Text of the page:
Grant Hart, Hüsker Dü Drummer/Singer, Dead at 56

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Hüsker Dü (l. to r.): Greg Norton, Grant Hart, Bob Mould

Drummer/singer Grant Hart, one-third of the Minnesota band Hüsker Dü, died in St. Paul, Minn., this morning (Sept. 14) following a battle with cancer, according to multiple reports. He was 56.

In a statement posted on Facebook, Bob Mould, the band’s guitarist, primary songwriter and other vocalist, wrote, “The tragic news of Grant’s passing was not unexpected to me. My deepest condolences and thoughts to Grant’s family, friends, and fans around the world. Grant Hart was a gifted visual artist, a wonderful story teller, and a frighteningly talented musician. Everyone touched by his spirit will always remember.”

Formed in St. Paul, Minn., in 1979, Hüsker Dü—whose name means “Do you remember?” in Danish—also included bassist Greg Norton. Originally a punk band, they later expanded into other, more melodic areas of alternative rock. They released six studio albums and a live alum before splitting in 1987, and influenced bands such as Nirvana, Metallica and Smashing Pumpkins.

Grant Hart in a promotional photo

Grantzberg Vernon Hart was born in St. Paul on March 18, 1961. He began playing drums as a teen and met Mould in the late ’70s. Along with Norton, they formed Hüsker Dü and released their first single, “Statues,” on their own Reflex label in 1981. Hart and Mould shared vocal duties for the band, whose debut album, the live Land Speed Record, was released in 1982 on the New Alliance label. It was followed by the EP Metal Circus and the album Everything Falls Apart, both in 1983.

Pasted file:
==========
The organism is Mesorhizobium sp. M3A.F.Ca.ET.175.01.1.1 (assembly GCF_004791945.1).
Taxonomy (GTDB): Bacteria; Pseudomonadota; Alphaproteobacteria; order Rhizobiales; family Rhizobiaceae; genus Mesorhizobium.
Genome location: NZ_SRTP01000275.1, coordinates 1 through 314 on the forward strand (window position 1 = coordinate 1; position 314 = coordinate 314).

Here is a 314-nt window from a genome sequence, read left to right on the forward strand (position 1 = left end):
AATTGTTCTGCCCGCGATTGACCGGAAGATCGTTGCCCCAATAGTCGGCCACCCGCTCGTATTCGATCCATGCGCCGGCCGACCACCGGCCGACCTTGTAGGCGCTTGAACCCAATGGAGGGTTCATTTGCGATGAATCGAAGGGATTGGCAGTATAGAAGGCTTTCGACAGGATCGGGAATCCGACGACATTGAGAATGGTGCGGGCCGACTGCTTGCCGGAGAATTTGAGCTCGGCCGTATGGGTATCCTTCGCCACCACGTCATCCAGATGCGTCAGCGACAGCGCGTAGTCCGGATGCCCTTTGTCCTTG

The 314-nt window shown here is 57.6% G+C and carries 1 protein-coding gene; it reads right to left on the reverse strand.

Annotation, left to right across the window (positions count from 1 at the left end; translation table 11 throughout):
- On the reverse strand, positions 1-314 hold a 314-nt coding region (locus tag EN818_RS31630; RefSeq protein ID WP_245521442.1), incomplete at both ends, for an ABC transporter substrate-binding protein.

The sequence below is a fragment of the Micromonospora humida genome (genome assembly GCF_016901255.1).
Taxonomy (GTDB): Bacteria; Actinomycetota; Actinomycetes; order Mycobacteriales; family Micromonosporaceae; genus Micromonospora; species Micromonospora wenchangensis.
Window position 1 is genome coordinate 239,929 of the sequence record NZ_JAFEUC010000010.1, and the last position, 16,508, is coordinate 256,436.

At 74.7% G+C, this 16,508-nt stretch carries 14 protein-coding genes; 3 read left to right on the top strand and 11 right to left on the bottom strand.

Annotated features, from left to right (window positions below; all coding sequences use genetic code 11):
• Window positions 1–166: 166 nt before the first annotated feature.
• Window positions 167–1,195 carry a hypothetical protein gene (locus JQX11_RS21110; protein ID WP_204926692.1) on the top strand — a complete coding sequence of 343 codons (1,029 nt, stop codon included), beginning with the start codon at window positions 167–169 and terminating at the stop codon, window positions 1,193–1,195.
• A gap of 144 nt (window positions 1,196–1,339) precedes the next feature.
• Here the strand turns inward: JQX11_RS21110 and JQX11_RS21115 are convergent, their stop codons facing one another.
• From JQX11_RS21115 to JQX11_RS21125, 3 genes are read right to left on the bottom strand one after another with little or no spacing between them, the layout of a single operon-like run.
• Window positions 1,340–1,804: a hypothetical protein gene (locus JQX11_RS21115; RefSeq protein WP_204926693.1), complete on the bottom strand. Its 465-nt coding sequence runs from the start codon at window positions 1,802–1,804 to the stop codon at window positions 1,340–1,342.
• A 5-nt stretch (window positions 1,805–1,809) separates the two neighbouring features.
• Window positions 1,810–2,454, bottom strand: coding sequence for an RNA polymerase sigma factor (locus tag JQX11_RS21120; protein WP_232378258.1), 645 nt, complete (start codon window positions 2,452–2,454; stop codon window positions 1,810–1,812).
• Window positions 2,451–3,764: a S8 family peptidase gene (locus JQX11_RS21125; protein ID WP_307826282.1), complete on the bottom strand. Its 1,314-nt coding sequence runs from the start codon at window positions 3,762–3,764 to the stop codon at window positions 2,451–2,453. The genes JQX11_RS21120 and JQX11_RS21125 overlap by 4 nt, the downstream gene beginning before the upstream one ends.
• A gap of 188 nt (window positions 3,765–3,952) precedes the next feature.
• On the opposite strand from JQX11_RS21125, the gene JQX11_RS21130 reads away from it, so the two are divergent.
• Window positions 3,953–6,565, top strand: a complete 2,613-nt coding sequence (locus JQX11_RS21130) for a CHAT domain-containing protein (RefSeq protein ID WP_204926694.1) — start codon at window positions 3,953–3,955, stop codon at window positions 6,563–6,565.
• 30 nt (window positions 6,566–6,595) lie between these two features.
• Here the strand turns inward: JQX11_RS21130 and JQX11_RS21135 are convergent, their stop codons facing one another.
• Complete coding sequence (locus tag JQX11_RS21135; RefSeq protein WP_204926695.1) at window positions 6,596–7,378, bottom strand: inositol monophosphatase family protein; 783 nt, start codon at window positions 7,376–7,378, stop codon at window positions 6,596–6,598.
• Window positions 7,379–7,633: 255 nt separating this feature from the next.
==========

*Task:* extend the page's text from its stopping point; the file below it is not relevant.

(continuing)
The stature of Hüsker Dü increased greatly in 1984 with the release of Zen Arcade, a double album—their most celebrated recording—released on SST Records. It was followed in 1985 by New Day Rising and Flip Your Wig (both on SST), and in 1986 by Candy Apple Grey, on the major label Warner Bros. Warehouse: Songs and Stories (Warner Bros.) became the trio’s final release, after which they went their separate ways, reportedly because Hart’s heroin use at the time was impacting the band’s performances.

Related: 20 classic punk rock songs

In 1988, Hart released a solo EP, 2541, followed by four solo studio albums (beginning with 1989’s Intolerance) and one live set. He formed the band Nova Mob in 1989, for which he switched to guitar; that band stayed together for 10 years, after which Hart concentrated n his solo career.


Listen to Hüsker Dü’s cover of the Byrds’ “Eight Miles High”

A new 3-CD collection of demos, rehearsals and live performances, Savage Young Dü, is being released on Nov. 10. Pre-order and track listing: here.

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